Patients receive their prescription(s) from their physicians and then are brought to nursing for a teaching visit, similar to that given for intravenous therapy. Before this program, the nursing staff had little involvement with patients taking oral drugs. “Continuing our teaching with the oral therapies allows up to keep the communication open between the nurse and patient. We give patients the written information on the medication they are taking, explain dosing, potential side effects, when and how to take their medication and any other information, and give them our phone number and encourage them to call us if they have problems or questions,” Dookhran says. Questions are answered in a more relaxed environment and patients know they can call this nurse whenever they have more questions. The nursing staff maintains a tracking sheet with set callback dates. For example, for AIs, 2 weeks after the start of the medication, the nurse calls the patient to see how things are going. Remembering to take the medication regularly is often a concern. Dookhran brainstorms with the patient to think of ways the patient can remember to take her pills. She reminds patients to mark their calendars or suggests they try a pillbox. Patients are back in for an office visit in 1 month and again at 6 months and, of course, as needed in between those milestone visits.
If finances are a concern, Dookhran says she has coupons or free samples that can help, and there are prescription programs that can help low-income patients. “Nursing can work closely with our patient advocate to obtain coverage for the prescription,” Dookhran says. “Patients are appreciative of this extra service. We've already had a couple of calls from patients, so it is working.”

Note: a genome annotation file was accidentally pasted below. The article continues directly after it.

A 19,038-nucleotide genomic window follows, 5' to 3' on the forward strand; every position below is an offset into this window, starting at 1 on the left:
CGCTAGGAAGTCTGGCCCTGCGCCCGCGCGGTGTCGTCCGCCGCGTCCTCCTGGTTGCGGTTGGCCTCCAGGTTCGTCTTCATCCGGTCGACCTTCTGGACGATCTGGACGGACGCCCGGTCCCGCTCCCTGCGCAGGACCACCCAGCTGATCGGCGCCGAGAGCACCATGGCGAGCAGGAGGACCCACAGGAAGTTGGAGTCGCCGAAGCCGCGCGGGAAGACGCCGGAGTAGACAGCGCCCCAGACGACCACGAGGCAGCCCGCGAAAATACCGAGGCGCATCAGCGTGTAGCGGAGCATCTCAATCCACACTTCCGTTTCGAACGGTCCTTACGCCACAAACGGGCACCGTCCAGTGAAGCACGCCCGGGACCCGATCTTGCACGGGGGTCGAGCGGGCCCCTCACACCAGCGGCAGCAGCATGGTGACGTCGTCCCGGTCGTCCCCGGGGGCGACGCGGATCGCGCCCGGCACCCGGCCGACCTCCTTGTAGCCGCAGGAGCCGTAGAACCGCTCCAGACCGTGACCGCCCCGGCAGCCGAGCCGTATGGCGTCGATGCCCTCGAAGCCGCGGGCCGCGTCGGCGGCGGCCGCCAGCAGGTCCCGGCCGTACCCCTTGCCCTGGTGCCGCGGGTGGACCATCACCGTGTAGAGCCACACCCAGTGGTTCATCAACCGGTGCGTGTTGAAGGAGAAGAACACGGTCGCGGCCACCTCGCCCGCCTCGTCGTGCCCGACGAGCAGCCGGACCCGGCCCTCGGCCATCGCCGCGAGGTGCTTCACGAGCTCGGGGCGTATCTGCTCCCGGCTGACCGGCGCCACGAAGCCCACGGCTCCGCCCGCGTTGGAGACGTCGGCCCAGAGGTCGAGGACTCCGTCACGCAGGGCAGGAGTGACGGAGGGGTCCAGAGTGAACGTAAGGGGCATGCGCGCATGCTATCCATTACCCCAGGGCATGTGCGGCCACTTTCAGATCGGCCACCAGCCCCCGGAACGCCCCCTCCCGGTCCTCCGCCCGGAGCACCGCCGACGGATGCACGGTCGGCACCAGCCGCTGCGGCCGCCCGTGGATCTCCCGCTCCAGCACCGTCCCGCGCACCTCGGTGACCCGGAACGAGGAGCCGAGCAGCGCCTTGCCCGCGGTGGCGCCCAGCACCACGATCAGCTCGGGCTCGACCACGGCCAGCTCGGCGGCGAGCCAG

Also concerned about the issues surrounding oral chemotherapy, the NCCN recently released a task force report on oral chemotherapy, which found that “The use of oral chemotherapeutic agents profoundly affects all aspects of oncology, including creating significant safety and adherence issues, shifting some traditional roles and responsibilities of oncologists, nurses, and pharmacists to patients and caregivers. The financing of chemotherapy also is affected.”1 The report was presented in a supplement to the March issue of NCCN′s journal. To address these issues, NCCN convened a multidisciplinary task force comprising 16 oncologists, nurses, pharmacists, and payor representatives to discuss the impact of the increasing use of oral chemotherapy.
“This report is a comprehensive review of where we stand now,” says Raymond Muller, MS, RPh, a pharmacist at Memorial Sloan-Kettering Cancer Center in New York City, who was an active NCCN Task Force participant. “Serving on the task force was a very good experience,” he says. “This is the first time that this type of benchmarking has been done for oral chemotherapy. It is a very detailed report.” Muller says the major benefit of oral chemotherapy for patients is the convenience aspect, but with that, comes many challenges. Adherence, adverse effect management, and ensuring that patients understand correct dosage are only a few of the issues, according to Muller.